The BlindCycle Tour 2005/2006 project2 was not only learner-centred and task-based like the workshop, but also very much process-oriented. Students taking LAG4202 “German 6” learnt about the tour from a German newspaper article that was read in class. At that point in time, the tour was already approaching Malaysia and reaching Singapore soon.

The eight students agreed spontaneously to make a report on this extraordinary tour as their project topic and set off immediately to divide tasks and responsibilities according to each team member’s strengths. Students soon managed to contact the leader of the tour via email, developed a number of interview questions, planned a meeting with the cyclists and even contacted the editor of Impulse (a magazine for the German speaking community in Singapore) to ask if the magazine would be interested in an article about such an extraordinary tour.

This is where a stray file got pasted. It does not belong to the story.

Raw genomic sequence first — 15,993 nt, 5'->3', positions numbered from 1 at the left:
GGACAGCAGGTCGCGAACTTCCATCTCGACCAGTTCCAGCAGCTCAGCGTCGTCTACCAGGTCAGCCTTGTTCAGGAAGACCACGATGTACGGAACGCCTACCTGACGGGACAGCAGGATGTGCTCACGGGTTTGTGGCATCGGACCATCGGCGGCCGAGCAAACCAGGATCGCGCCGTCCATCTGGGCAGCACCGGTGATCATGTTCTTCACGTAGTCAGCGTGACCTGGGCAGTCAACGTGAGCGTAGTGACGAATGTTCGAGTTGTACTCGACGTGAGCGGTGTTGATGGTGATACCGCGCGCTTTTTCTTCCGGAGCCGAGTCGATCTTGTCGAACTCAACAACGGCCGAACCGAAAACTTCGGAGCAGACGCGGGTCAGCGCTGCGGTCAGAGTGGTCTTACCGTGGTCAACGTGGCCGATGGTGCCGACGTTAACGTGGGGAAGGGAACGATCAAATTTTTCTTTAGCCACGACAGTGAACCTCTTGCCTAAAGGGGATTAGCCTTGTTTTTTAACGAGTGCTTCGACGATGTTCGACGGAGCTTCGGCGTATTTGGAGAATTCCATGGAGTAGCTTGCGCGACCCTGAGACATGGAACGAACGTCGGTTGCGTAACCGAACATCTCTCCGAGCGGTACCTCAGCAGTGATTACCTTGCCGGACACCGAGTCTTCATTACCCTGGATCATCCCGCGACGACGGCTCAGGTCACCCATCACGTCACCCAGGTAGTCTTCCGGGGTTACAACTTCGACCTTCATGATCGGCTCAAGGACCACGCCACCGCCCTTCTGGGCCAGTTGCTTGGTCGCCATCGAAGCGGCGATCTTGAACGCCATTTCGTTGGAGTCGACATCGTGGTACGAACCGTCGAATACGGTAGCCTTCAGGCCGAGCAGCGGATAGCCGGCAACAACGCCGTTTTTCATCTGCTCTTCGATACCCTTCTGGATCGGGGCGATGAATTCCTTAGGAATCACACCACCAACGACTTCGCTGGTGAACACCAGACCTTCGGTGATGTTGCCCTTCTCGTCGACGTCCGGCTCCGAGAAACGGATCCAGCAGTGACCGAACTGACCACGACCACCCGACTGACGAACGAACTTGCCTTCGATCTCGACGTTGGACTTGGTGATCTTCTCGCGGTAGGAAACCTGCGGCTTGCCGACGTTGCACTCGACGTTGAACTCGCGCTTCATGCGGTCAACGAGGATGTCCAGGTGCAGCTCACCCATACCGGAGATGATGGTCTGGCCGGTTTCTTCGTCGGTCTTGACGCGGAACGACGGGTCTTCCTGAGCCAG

At the end of the project, the group was extremely proud of their achievement—a beautiful presentation, a video interview and a published article in a German magazine. More importantly, the project presented opportunities for a group of NUS students (from Singapore and Indonesia) to use the German language to communicate with native German speakers for a very authentic purpose! And, who knows, maybe one or two of them will accompany Sebastian Burger and his team on their next cycling tour through China.


1. This was the second RAP-workshop offered to students at NUS. More information on the RAP workshops is available at: http:// www.musicisthelanguage.de/13.0.html (Last accessed: 15 August
2006).

2. Students’ project presentation, video interview and magazine article on the ‘BlindCycle-Tour 2005/2006’ are available at: http://courseware.nus.edu.sg/e%2Ddaf/rmn/LAG4202/LAG4202_ AY0506_ SemII/Interviewseite.htm (Last accessed: 15 August 2006).

 
 
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Inside this issue
Shy Teachers and Large Groups
   
Education is not Education without Research
   
Learning German Beyond the Classroom
   
My Teaching Philosophy and Approach: Connecting Teaching with the Real World
   
Desire is the Root to All Learning— Light My Fire!
   
Content Reduction vs. Independent Learning